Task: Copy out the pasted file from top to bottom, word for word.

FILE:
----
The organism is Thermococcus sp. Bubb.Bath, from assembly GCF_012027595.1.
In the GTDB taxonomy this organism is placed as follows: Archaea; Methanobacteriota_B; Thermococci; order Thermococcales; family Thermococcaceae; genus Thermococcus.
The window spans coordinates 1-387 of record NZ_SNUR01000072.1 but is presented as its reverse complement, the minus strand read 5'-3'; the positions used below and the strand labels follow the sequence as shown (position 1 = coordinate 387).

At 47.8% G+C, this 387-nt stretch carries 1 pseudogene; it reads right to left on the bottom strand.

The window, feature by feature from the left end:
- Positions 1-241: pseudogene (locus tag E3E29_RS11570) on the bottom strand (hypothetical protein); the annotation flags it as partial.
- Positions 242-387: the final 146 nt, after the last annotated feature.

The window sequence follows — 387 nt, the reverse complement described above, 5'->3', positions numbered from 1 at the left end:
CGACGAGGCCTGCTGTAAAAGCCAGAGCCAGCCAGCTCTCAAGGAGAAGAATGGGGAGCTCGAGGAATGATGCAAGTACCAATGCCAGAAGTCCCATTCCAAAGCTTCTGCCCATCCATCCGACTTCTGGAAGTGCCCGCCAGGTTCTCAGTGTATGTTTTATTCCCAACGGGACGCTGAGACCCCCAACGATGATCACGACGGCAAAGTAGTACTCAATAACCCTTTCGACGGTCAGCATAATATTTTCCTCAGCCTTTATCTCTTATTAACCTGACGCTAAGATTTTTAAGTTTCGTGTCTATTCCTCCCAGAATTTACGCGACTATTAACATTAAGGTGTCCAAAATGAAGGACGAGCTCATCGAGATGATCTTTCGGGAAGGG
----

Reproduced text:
The organism is Thermococcus sp. Bubb.Bath, from assembly GCF_012027595.1.
In the GTDB taxonomy this organism is placed as follows: Archaea; Methanobacteriota_B; Thermococci; order Thermococcales; family Thermococcaceae; genus Thermococcus.
The window spans coordinates 1-387 of record NZ_SNUR01000072.1 but is presented as its reverse complement, the minus strand read 5'-3'; the positions used below and the strand labels follow the sequence as shown (position 1 = coordinate 387).

At 47.8% G+C, this 387-nt stretch carries 1 pseudogene; it reads right to left on the bottom strand.

The window, feature by feature from the left end:
- Positions 1-241: pseudogene (locus tag E3E29_RS11570) on the bottom strand (hypothetical protein); the annotation flags it as partial.
- Positions 242-387: the final 146 nt, after the last annotated feature.

The window sequence follows — 387 nt, the reverse complement described above, 5'->3', positions numbered from 1 at the left end:
CGACGAGGCCTGCTGTAAAAGCCAGAGCCAGCCAGCTCTCAAGGAGAAGAATGGGGAGCTCGAGGAATGATGCAAGTACCAATGCCAGAAGTCCCATTCCAAAGCTTCTGCCCATCCATCCGACTTCTGGAAGTGCCCGCCAGGTTCTCAGTGTATGTTTTATTCCCAACGGGACGCTGAGACCCCCAACGATGATCACGACGGCAAAGTAGTACTCAATAACCCTTTCGACGGTCAGCATAATATTTTCCTCAGCCTTTATCTCTTATTAACCTGACGCTAAGATTTTTAAGTTTCGTGTCTATTCCTCCCAGAATTTACGCGACTATTAACATTAAGGTGTCCAAAATGAAGGACGAGCTCATCGAGATGATCTTTCGGGAAGGG